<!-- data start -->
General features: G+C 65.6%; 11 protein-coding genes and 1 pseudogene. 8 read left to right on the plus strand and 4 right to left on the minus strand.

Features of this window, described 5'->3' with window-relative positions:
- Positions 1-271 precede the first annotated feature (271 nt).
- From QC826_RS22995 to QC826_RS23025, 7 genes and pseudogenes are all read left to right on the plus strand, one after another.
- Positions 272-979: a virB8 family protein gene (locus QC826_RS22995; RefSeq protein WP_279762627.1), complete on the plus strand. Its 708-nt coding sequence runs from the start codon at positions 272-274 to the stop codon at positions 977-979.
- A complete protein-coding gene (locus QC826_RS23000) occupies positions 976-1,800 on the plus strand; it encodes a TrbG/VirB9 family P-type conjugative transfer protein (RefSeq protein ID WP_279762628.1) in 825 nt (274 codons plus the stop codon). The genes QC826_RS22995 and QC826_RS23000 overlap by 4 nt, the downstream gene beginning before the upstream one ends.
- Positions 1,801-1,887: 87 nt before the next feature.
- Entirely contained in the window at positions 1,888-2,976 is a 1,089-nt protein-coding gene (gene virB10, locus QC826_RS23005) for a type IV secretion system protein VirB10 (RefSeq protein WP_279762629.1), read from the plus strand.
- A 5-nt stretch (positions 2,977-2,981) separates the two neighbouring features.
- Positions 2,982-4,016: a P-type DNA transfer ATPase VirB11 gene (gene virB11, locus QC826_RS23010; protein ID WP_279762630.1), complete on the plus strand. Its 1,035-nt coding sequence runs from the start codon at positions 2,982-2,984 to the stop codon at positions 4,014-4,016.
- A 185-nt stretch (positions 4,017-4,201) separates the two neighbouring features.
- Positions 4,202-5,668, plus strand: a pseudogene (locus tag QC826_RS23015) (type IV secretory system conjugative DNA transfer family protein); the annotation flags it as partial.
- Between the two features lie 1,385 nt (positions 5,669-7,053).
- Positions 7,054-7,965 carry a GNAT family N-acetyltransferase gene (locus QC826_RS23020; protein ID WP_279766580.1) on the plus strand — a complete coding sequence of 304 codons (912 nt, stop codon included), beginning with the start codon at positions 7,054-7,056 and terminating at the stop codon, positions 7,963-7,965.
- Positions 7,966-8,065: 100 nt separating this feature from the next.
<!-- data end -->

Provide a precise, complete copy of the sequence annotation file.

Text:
General features: G+C 65.6%; 11 protein-coding genes and 1 pseudogene. 8 read left to right on the plus strand and 4 right to left on the minus strand.

Features of this window, described 5'->3' with window-relative positions:
- Positions 1-271 precede the first annotated feature (271 nt).
- From QC826_RS22995 to QC826_RS23025, 7 genes and pseudogenes are all read left to right on the plus strand, one after another.
- Positions 272-979: a virB8 family protein gene (locus QC826_RS22995; RefSeq protein WP_279762627.1), complete on the plus strand. Its 708-nt coding sequence runs from the start codon at positions 272-274 to the stop codon at positions 977-979.
- A complete protein-coding gene (locus QC826_RS23000) occupies positions 976-1,800 on the plus strand; it encodes a TrbG/VirB9 family P-type conjugative transfer protein (RefSeq protein ID WP_279762628.1) in 825 nt (274 codons plus the stop codon). The genes QC826_RS22995 and QC826_RS23000 overlap by 4 nt, the downstream gene beginning before the upstream one ends.
- Positions 1,801-1,887: 87 nt before the next feature.
- Entirely contained in the window at positions 1,888-2,976 is a 1,089-nt protein-coding gene (gene virB10, locus QC826_RS23005) for a type IV secretion system protein VirB10 (RefSeq protein WP_279762629.1), read from the plus strand.
- A 5-nt stretch (positions 2,977-2,981) separates the two neighbouring features.
- Positions 2,982-4,016: a P-type DNA transfer ATPase VirB11 gene (gene virB11, locus QC826_RS23010; protein ID WP_279762630.1), complete on the plus strand. Its 1,035-nt coding sequence runs from the start codon at positions 2,982-2,984 to the stop codon at positions 4,014-4,016.
- A 185-nt stretch (positions 4,017-4,201) separates the two neighbouring features.
- Positions 4,202-5,668, plus strand: a pseudogene (locus tag QC826_RS23015) (type IV secretory system conjugative DNA transfer family protein); the annotation flags it as partial.
- Between the two features lie 1,385 nt (positions 5,669-7,053).
- Positions 7,054-7,965 carry a GNAT family N-acetyltransferase gene (locus QC826_RS23020; protein ID WP_279766580.1) on the plus strand — a complete coding sequence of 304 codons (912 nt, stop codon included), beginning with the start codon at positions 7,054-7,056 and terminating at the stop codon, positions 7,963-7,965.
- Positions 7,966-8,065: 100 nt separating this feature from the next.